Sausage sizzle

Events, functions and fundraising activities

We all love a BBQ, and by extension, a sausage sizzle! Charred snags with onion, wrapped inside a slice of bread with lashings of sauce … yum!

A sausage sizzle is a popular, relatively easy to run fundraiser to run that usually brings in decent fundraising dollars. It is not uncommon to raise $1000 from a sausage sizzle.

The concept is simple. Find a crowd, whether it be at a registration day or game day, or at an external venue like a shopping centre or warehouse and sell sausages in bread with sauce, and maybe some drinks.
There is volunteer time required on the day to cook and serve the food and some time required to prepare the food, equipment, licenses and permits required.

Why a sausage sizzle?
A sausage sizzle is easy to run and can be held multiple times during the year. It also allows a great opportunity to raise money from people who are external to your club. It can be part of an event or a stand alone event at a busy location.

When should I hold this fundraiser?
A sausage sizzle can be held at anytime during the year and could be held a number of times throughout the season. It is a great idea to make it on a game day or during an event such as a registration day to ensure there will be lots of potential customers. If held at an external venue (such as a shopping centre) this will be restricted by the available dates.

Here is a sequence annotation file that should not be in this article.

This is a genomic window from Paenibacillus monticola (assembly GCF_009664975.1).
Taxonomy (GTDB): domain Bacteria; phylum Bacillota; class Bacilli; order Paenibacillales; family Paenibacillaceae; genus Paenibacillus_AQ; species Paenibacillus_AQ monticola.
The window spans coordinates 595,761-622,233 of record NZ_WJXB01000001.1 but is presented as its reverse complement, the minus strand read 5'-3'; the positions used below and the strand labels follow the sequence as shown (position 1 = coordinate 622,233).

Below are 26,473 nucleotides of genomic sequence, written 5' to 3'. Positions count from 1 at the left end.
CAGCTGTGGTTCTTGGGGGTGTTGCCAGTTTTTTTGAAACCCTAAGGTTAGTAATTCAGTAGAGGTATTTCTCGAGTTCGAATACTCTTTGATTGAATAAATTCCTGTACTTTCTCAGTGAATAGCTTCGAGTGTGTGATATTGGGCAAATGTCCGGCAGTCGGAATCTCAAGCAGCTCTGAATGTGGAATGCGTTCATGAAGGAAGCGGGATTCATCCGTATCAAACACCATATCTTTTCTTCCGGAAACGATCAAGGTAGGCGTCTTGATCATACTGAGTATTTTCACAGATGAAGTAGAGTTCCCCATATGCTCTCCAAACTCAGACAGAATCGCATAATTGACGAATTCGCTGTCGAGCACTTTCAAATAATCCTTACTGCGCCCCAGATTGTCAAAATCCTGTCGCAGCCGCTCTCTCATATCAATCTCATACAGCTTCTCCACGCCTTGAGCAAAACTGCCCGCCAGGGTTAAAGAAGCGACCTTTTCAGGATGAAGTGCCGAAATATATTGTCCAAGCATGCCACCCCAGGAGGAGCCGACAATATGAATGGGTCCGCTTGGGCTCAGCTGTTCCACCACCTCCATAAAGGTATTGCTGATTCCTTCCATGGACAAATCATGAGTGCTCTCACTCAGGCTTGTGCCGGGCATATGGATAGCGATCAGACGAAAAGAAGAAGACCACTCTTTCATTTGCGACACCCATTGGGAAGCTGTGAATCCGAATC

Key Activities
These are the tasks you will need to consider assign to volunteers at our club:

Before the Day

  • Decide a date for the sausage sizzle.
  • Book the date if it is to be held at an external venue.
  • Promote the fundraiser.
  • Order and purchase the following:
  1. BBQ, gas and gazebo,
  2. Sausages, Onions, Sauces, Drinks
  3. Serviettes, Wipes, Rubber gloves
  4. BBQ tools, Disinfectant spray
  5. Signage, banners, flyers, magazines
  6. Staff, Rubbish bags, Eskies
  7. Cash box and float of $100
  8. On-going supply of ice.
  • Organise the venue, tables and chairs.
  • Organise the BBQ and hand washing facilities
  • Organise volunteers to help on the day.
  • Organise any other food and beverages that will be for sale.
  • Organise any raffles, activities, competitions or auctions that might run at the same time.

On the Day